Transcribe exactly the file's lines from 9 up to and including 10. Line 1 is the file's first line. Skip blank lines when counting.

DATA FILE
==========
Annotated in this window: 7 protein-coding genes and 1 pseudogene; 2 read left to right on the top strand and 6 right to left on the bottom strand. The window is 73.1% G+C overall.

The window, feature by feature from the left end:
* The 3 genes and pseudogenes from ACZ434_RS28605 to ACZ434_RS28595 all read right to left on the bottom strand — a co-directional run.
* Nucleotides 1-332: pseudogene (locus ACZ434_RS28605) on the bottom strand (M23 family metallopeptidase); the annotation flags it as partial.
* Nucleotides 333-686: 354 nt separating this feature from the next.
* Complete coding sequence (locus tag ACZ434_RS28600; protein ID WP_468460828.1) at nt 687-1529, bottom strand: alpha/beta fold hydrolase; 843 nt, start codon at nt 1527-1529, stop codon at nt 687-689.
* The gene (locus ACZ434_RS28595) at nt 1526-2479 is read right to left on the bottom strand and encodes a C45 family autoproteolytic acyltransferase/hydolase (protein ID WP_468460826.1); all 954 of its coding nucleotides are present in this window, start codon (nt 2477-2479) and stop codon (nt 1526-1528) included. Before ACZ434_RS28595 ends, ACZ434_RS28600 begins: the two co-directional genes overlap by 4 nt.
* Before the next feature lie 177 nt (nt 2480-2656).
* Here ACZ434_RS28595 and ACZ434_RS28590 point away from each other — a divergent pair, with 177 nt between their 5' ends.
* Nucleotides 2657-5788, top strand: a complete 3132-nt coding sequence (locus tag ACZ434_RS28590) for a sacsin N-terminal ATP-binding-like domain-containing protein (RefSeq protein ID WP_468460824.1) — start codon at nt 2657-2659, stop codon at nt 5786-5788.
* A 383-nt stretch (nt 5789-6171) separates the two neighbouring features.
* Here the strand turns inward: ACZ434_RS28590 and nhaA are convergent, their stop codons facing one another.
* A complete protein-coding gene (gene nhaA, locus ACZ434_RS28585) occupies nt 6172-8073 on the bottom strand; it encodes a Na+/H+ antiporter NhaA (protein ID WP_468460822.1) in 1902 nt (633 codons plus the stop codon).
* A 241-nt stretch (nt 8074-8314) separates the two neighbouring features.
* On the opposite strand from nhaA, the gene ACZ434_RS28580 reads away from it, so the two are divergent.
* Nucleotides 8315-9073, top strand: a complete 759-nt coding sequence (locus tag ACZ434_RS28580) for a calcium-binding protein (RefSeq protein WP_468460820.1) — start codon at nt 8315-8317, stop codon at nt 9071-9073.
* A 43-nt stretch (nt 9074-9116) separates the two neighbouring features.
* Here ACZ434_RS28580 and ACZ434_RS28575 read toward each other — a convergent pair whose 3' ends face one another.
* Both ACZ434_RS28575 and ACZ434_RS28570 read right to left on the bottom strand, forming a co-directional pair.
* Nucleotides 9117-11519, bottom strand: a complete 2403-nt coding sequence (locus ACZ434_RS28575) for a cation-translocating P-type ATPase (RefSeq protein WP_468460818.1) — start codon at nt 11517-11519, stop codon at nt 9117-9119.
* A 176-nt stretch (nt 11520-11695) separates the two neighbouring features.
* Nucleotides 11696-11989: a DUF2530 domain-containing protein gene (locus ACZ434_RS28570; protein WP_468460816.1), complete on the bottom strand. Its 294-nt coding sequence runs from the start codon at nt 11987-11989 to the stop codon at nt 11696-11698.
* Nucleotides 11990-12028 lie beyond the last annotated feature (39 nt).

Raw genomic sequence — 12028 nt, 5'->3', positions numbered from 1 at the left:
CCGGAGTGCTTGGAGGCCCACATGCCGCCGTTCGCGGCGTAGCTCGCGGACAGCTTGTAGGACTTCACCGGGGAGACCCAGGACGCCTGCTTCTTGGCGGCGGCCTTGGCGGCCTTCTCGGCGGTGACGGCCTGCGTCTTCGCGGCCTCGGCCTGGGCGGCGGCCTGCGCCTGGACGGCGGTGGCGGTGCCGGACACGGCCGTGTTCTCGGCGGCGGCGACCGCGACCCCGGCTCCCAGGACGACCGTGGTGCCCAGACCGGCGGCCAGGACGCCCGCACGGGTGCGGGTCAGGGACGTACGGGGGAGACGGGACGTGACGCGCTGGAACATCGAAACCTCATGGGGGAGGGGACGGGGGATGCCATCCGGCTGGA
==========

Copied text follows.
* Here ACZ434_RS28595 and ACZ434_RS28590 point away from each other — a divergent pair, with 177 nt between their 5' ends.
* Nucleotides 2657-5788, top strand: a complete 3132-nt coding sequence (locus tag ACZ434_RS28590) for a sacsin N-terminal ATP-binding-like domain-containing protein (RefSeq protein ID WP_468460824.1) — start codon at nt 2657-2659, stop codon at nt 5786-5788.